When I wrote Optimizing Oracle Performance with Jeff Holt back in 2003, my goal was to define a reliable, teachable method for fixing software performance problems. After a few months of contentment having finishing the project, I began to notice a trend in how people were responding to it. Many of the questions coming in had started to repeat themselves: “Sure, fixing problems is important, but how can I prevent them?” “The book was fun, but of course I didn’t read the chapter on queueing theory; is that stuff really important, anyway?” “Where does capacity planning fit in?” …And, sadly, I continued to see people make some of the same mistakes that we had tried to warn people about in the book.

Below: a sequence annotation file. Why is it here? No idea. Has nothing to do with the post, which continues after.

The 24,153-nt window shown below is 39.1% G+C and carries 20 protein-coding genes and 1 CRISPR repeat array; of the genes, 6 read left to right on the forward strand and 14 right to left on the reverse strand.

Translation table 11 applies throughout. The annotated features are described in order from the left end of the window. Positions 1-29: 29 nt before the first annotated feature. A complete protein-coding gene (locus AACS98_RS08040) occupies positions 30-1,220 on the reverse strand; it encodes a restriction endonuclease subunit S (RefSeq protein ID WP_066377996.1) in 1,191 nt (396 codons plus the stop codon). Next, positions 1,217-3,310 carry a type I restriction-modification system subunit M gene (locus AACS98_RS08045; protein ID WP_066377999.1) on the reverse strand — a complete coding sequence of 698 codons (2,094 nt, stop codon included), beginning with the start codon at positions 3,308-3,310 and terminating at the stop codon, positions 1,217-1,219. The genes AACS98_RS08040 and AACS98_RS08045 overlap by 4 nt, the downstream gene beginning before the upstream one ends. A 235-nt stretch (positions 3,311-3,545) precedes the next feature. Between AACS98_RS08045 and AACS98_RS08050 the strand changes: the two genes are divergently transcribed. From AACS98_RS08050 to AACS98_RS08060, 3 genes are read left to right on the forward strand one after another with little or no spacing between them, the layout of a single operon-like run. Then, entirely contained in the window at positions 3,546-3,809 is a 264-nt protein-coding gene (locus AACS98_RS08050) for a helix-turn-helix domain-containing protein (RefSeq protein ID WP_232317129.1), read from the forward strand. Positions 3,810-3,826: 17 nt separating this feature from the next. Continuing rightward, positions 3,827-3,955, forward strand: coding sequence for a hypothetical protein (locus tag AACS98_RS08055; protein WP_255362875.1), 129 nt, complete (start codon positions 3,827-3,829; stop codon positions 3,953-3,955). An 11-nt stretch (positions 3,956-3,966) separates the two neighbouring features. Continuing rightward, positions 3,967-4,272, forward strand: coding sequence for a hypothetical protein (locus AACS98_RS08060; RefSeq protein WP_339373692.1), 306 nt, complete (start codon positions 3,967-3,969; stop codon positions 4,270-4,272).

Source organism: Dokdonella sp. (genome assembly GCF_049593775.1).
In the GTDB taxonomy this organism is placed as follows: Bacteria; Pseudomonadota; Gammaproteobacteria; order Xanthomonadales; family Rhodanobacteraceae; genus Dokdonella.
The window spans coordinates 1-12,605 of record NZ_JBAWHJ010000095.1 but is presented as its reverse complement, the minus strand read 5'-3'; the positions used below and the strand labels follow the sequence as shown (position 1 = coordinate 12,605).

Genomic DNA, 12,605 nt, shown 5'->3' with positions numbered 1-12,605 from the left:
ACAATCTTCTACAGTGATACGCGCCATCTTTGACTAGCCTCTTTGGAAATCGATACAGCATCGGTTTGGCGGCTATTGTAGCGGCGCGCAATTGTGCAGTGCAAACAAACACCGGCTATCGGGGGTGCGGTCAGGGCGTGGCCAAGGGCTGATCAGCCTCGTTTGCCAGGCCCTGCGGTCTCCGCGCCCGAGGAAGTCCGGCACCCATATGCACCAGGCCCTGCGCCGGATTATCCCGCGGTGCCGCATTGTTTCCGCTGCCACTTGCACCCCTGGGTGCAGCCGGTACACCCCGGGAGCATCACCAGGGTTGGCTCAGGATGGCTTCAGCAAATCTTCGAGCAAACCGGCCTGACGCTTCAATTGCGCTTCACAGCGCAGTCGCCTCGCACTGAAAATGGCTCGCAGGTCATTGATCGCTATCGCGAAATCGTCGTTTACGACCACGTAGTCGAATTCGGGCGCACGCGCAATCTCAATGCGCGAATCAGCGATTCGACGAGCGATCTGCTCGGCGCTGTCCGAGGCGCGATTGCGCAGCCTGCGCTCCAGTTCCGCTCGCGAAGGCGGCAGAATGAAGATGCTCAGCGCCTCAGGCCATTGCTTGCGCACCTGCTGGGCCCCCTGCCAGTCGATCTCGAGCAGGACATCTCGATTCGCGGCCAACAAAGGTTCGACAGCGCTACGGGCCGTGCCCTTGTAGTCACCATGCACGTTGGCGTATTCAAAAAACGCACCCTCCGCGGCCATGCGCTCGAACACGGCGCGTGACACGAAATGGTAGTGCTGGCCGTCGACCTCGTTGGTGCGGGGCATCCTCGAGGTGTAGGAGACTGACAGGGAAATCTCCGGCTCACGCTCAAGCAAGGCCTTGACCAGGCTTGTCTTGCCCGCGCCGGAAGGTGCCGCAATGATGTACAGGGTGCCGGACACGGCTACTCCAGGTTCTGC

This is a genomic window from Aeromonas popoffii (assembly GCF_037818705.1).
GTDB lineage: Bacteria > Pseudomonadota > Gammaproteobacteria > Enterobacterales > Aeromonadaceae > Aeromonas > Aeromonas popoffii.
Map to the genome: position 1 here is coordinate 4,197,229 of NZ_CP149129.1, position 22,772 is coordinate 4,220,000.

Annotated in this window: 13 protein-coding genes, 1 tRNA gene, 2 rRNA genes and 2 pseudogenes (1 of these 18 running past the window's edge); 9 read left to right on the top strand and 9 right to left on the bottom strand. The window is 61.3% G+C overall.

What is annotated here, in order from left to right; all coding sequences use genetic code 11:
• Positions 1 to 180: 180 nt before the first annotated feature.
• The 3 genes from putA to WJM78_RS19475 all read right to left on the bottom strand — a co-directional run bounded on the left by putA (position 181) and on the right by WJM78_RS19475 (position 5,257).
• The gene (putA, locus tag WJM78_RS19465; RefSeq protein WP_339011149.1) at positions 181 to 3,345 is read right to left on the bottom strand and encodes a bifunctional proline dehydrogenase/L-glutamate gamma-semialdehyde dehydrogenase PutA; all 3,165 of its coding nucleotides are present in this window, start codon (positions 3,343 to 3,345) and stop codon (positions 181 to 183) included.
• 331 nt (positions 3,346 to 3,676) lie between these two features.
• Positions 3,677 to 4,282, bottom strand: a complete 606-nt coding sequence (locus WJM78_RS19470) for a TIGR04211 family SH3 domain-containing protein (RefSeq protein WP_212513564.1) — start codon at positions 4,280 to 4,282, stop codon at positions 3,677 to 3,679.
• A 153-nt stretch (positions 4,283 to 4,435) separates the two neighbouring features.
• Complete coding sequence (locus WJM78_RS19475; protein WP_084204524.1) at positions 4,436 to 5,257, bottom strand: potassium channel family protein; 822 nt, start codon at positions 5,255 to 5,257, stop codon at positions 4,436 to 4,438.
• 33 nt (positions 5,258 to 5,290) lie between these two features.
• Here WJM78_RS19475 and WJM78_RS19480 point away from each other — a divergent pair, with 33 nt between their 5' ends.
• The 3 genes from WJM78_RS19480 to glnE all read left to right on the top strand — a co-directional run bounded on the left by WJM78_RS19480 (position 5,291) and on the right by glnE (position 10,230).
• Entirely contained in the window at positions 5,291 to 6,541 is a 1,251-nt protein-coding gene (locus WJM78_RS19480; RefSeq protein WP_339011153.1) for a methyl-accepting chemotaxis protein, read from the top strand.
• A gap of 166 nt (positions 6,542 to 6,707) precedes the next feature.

The Profiler (combined with Method R) has enabled me to resolve performance problems that could not have been resolved in any way other than by pure luck. The return of the modest investment cannot be beat. I saved a failing project as soon as I got it. I highly recommend it over the so-called “free” stuff. The authors of the free tools are trying to contribute to the Oracle community but I found it detrimental to my efforts. And I wanted to kick myself for trying to write my own for so long when I should have conducted a simple buy-vs-build assessment.